World Cross Country Junior champion Meselech Melkamu ensured that Ethiopia won the third out of five possible titles at 5000m in this event with a spectacular win tonight in Grosseto.
Melkamu, who burst into the lead after just four laps, crossed the line in 15:21.52, a new Championship record, more than 60 metres clear of Catherine Chikwakwa of Malawi who set a new national Junior record of 15:36.22. The bronze medal was won by Japan’s Chiaki Iwamoto in 15:39.59.
The race was fast from the gun, with the field already split into two after a lap and a half. Shortly after, the leading group had been whittled down to just three, with Melkamu shadowing Chikwakwa and Kenya’s Viola Kiplagat, as they went through 1000 metres in 2:52.97.
Edith Chelimo of Kenya and Rehima Kedir of Ethiopia were detached from the leading group by about 30 metres, with the rest of the field, led by Iwamoto and China’s Weiwei Sun, content with a more conservative pace.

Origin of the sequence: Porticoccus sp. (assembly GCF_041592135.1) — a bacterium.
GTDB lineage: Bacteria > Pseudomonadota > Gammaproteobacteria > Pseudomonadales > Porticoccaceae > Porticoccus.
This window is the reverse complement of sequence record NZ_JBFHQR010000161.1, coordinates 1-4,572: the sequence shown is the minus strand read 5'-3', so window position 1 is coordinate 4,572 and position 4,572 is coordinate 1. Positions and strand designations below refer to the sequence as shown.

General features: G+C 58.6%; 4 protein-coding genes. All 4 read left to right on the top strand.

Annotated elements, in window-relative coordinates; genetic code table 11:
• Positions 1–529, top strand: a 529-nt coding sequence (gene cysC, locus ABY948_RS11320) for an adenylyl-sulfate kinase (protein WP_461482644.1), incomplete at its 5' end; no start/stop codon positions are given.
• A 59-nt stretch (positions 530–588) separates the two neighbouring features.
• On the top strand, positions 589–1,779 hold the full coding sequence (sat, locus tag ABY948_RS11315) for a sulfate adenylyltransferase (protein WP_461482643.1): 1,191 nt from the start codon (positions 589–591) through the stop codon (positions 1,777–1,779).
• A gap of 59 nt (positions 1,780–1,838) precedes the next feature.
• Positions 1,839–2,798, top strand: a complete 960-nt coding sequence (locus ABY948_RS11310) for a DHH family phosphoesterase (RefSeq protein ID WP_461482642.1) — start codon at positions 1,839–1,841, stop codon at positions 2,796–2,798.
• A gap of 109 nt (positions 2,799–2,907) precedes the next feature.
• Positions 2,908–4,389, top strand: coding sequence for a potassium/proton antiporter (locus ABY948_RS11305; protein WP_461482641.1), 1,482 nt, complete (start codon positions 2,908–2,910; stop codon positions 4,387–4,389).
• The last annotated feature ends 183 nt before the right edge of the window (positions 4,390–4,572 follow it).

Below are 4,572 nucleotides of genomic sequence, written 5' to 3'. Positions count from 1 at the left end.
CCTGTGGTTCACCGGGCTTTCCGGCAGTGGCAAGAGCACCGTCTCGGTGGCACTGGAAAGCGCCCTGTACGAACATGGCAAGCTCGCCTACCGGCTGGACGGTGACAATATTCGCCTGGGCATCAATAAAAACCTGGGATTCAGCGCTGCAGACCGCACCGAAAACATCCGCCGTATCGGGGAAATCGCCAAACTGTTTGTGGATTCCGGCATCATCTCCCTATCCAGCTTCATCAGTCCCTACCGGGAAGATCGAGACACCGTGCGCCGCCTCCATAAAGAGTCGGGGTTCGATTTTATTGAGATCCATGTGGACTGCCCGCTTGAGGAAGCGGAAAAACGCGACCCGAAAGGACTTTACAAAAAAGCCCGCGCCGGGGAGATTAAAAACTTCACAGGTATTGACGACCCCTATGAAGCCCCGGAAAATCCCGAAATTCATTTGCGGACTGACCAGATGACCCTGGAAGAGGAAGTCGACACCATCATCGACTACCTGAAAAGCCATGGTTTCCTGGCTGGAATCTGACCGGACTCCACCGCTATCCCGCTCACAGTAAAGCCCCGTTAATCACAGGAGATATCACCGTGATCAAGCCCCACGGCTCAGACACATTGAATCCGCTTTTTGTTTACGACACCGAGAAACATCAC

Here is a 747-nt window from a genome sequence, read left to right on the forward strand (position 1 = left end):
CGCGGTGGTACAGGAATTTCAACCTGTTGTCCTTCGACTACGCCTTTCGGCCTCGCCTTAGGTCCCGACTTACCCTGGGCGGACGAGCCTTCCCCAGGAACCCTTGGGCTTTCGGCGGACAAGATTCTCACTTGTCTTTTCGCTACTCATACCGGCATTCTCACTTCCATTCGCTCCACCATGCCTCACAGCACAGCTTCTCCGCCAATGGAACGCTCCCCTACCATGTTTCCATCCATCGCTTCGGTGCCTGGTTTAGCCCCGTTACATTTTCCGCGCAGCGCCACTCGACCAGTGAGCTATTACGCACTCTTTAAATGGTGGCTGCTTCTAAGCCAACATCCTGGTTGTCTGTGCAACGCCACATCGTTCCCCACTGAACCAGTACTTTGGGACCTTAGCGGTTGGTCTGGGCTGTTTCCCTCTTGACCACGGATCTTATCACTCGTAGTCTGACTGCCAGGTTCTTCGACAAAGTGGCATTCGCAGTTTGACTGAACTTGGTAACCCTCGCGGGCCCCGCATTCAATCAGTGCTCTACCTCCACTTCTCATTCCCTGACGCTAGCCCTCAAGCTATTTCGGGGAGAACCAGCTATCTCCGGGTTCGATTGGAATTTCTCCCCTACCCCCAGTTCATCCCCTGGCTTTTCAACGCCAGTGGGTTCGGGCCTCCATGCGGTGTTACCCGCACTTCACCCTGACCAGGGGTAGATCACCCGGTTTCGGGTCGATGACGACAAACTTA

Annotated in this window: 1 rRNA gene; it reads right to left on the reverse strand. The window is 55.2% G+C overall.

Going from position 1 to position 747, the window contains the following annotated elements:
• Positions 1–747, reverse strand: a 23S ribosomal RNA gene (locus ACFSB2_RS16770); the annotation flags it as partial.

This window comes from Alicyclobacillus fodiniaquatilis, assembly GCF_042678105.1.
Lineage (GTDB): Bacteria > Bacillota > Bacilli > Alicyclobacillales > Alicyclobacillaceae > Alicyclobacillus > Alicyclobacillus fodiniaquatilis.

With about 1600 metres completed, Melkamu accelerated dramatically, and within 400 metres, had built up a lead of about 15-20 metres, and was well inside championship record pace.
With 7 laps left, the medal positions seemed to be set, with big gaps between the Ethiopian, Chikwakwa and Kiplagat. But the Kenyan was beginning to tire and Chikwakwa was beginning to close the gap to her relentlessly.
With 5 laps to go, the Japanese athlete surged past the Kenyan, and with Melkamu now going through 3000m 9m 9:04.63, another athlete, the American Caitlin Chock, made a bold break past the fading Kiplagat into fourth place.
With just over 3 laps to go, there was no change to the first two positions as Melkamu continued to forge ahead with Chikwakwa neither gaining, nor losing ground either.
Hitting the bell at 14:11.43, Melkamu strode imperiously to the finish, happy to run a 70 second last 400m to secure her gold. Further down the field, Chock lost out in the final straight when Sun sprinted past to secure fourth place with a personal best of 15:50.67.
But the 18 year old Chock held on to fifth despite the late charge of Ethiopia’s Rehima Kedir, with both athletes also setting personal bests with 15:52.88 and 15:54.34 respectively.